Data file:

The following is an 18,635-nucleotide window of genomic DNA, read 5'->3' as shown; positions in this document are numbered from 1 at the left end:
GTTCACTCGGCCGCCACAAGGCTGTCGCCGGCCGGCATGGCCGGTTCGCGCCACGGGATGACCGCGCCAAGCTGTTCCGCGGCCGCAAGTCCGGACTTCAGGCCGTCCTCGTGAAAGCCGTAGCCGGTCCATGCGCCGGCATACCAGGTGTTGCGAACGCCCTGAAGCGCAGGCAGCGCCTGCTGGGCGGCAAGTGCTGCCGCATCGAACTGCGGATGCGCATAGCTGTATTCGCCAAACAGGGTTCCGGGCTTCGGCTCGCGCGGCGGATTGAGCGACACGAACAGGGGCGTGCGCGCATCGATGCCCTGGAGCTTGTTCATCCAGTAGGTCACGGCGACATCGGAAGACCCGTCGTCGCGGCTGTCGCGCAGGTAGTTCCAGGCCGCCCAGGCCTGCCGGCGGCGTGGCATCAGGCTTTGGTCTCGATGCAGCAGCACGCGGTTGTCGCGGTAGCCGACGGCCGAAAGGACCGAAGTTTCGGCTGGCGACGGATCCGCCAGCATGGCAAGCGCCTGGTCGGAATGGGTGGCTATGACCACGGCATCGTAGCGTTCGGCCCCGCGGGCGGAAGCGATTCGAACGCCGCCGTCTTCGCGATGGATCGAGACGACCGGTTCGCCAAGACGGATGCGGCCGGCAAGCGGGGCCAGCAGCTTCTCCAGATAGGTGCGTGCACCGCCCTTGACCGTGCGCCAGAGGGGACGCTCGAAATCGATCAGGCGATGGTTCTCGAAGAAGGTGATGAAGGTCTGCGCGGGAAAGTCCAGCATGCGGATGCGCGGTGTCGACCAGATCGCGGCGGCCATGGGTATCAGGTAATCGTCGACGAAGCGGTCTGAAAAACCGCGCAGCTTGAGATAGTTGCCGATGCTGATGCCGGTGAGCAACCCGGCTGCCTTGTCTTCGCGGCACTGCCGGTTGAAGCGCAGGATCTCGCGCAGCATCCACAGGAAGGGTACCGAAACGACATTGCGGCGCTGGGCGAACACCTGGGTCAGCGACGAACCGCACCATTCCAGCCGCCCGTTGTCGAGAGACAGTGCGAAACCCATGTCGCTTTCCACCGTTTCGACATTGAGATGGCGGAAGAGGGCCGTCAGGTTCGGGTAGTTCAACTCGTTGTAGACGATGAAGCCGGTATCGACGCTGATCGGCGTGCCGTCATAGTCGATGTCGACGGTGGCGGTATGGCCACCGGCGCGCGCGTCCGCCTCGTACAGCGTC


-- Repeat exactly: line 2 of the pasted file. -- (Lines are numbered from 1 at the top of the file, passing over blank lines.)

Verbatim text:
GTTCACTCGGCCGCCACAAGGCTGTCGCCGGCCGGCATGGCCGGTTCGCGCCACGGGATGACCGCGCCAAGCTGTTCCGCGGCCGCAAGTCCGGACTTCAGGCCGTCCTCGTGAAAGCCGTAGCCGGTCCATGCGCCGGCATACCAGGTGTTGCGAACGCCCTGAAGCGCAGGCAGCGCCTGCTGGGCGGCAAGTGCTGCCGCATCGAACTGCGGATGCGCATAGCTGTATTCGCCAAACAGGGTTCCGGGCTTCGGCTCGCGCGGCGGATTGAGCGACACGAACAGGGGCGTGCGCGCATCGATGCCCTGGAGCTTGTTCATCCAGTAGGTCACGGCGACATCGGAAGACCCGTCGTCGCGGCTGTCGCGCAGGTAGTTCCAGGCCGCCCAGGCCTGCCGGCGGCGTGGCATCAGGCTTTGGTCTCGATGCAGCAGCACGCGGTTGTCGCGGTAGCCGACGGCCGAAAGGACCGAAGTTTCGGCTGGCGACGGATCCGCCAGCATGGCAAGCGCCTGGTCGGAATGGGTGGCTATGACCACGGCATCGTAGCGTTCGGCCCCGCGGGCGGAAGCGATTCGAACGCCGCCGTCTTCGCGATGGATCGAGACGACCGGTTCGCCAAGACGGATGCGGCCGGCAAGCGGGGCCAGCAGCTTCTCCAGATAGGTGCGTGCACCGCCCTTGACCGTGCGCCAGAGGGGACGCTCGAAATCGATCAGGCGATGGTTCTCGAAGAAGGTGATGAAGGTCTGCGCGGGAAAGTCCAGCATGCGGATGCGCGGTGTCGACCAGATCGCGGCGGCCATGGGTATCAGGTAATCGTCGACGAAGCGGTCTGAAAAACCGCGCAGCTTGAGATAGTTGCCGATGCTGATGCCGGTGAGCAACCCGGCTGCCTTGTCTTCGCGGCACTGCCGGTTGAAGCGCAGGATCTCGCGCAGCATCCACAGGAAGGGTACCGAAACGACATTGCGGCGCTGGGCGAACACCTGGGTCAGCGACGAACCGCACCATTCCAGCCGCCCGTTGTCGAGAGACAGTGCGAAACCCATGTCGCTTTCCACCGTTTCGACATTGAGATGGCGGAAGAGGGCCGTCAGGTTCGGGTAGTTCAACTCGTTGTAGACGATGAAGCCGGTATCGACGCTGATCGGCGTGCCGTCATAGTCGATGTCGACGGTGGCGGTATGGCCACCGGCGCGCGCGTCCGCCTCGTACAGCGTC